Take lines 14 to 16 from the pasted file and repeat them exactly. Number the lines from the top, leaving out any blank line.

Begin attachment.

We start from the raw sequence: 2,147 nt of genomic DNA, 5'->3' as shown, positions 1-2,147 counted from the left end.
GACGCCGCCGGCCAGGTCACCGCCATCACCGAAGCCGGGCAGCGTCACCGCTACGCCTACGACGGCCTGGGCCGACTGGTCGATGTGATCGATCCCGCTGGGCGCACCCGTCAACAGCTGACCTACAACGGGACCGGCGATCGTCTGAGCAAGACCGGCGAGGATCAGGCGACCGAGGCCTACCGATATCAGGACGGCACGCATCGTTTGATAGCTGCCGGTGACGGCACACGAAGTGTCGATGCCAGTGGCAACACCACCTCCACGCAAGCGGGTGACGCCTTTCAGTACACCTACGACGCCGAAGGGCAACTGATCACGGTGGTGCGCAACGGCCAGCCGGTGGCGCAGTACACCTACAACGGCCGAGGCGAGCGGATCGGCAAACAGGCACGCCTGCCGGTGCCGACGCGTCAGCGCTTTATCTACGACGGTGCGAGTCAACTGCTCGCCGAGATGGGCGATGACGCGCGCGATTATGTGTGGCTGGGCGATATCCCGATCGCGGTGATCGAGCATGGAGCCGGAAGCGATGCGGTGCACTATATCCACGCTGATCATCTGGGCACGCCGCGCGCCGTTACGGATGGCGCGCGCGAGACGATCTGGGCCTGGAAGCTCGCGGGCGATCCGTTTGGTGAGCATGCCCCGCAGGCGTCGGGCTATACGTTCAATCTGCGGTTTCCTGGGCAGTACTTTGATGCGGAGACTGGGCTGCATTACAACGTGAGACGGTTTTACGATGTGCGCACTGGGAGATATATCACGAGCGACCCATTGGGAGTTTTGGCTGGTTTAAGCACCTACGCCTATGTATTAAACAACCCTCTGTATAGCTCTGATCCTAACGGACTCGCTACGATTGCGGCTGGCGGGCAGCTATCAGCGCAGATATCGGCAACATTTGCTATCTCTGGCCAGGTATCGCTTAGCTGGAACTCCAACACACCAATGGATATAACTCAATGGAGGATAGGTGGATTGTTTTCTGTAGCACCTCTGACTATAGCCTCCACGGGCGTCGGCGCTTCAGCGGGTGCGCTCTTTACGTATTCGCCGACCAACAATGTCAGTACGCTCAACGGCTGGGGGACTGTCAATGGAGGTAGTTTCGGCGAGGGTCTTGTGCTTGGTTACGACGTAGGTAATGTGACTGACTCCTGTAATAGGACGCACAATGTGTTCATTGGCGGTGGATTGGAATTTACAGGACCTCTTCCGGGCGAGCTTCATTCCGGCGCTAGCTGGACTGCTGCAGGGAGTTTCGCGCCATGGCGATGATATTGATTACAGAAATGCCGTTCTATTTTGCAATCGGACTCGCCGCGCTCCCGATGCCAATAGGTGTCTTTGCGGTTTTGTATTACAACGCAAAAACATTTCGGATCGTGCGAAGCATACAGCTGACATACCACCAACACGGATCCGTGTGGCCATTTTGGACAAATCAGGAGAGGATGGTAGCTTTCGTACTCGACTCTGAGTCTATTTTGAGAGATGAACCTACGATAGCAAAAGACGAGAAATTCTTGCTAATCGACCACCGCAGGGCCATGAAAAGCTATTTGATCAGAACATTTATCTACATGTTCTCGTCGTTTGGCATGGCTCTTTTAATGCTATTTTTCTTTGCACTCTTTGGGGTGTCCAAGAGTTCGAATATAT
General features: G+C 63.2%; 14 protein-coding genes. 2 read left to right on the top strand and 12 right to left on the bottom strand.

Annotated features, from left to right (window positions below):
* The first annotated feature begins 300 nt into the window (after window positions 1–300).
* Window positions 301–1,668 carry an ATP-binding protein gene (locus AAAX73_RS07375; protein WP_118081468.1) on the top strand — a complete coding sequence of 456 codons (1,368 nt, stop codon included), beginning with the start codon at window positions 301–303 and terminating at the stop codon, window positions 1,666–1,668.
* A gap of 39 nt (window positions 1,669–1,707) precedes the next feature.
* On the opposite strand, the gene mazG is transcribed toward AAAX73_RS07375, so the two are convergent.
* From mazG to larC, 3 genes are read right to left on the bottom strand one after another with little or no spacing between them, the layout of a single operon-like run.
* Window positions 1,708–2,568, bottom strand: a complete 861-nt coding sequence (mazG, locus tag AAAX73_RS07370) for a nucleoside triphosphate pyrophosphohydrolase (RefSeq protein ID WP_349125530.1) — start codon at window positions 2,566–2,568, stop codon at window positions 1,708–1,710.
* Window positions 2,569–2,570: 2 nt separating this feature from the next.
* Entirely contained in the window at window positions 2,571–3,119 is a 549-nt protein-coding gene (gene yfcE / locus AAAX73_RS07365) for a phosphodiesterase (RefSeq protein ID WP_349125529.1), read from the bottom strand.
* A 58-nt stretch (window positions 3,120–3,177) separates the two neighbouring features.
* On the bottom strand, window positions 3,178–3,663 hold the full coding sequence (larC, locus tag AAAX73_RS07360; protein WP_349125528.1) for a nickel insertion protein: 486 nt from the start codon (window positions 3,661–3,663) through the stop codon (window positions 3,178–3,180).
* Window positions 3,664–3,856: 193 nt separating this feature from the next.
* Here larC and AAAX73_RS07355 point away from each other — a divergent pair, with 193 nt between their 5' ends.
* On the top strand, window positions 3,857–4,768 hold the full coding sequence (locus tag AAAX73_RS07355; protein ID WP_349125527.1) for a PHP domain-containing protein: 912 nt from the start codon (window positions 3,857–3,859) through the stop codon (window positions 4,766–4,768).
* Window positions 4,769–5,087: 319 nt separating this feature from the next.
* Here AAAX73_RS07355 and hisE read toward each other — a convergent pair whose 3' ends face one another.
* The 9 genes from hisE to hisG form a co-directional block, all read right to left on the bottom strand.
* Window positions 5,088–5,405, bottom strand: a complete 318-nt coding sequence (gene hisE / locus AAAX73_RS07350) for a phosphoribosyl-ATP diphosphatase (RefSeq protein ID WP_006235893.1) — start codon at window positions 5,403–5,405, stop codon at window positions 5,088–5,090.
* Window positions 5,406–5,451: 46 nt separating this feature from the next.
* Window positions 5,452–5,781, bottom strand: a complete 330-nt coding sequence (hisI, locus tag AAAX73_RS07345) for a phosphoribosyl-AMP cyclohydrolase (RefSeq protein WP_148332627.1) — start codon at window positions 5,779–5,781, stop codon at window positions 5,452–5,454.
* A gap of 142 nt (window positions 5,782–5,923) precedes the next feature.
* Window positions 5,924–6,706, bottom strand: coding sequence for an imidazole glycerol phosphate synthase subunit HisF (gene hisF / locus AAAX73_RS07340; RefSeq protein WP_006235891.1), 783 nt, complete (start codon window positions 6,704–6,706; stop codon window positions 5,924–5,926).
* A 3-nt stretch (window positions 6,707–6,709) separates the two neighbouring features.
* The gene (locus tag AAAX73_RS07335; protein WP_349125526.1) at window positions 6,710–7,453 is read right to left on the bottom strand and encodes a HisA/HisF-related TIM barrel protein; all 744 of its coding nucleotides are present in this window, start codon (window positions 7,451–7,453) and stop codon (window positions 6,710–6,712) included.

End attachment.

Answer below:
* On the bottom strand, window positions 3,178–3,663 hold the full coding sequence (larC, locus tag AAAX73_RS07360; protein WP_349125528.1) for a nickel insertion protein: 486 nt from the start codon (window positions 3,661–3,663) through the stop codon (window positions 3,178–3,180).
* Window positions 3,664–3,856: 193 nt separating this feature from the next.
* Here larC and AAAX73_RS07355 point away from each other — a divergent pair, with 193 nt between their 5' ends.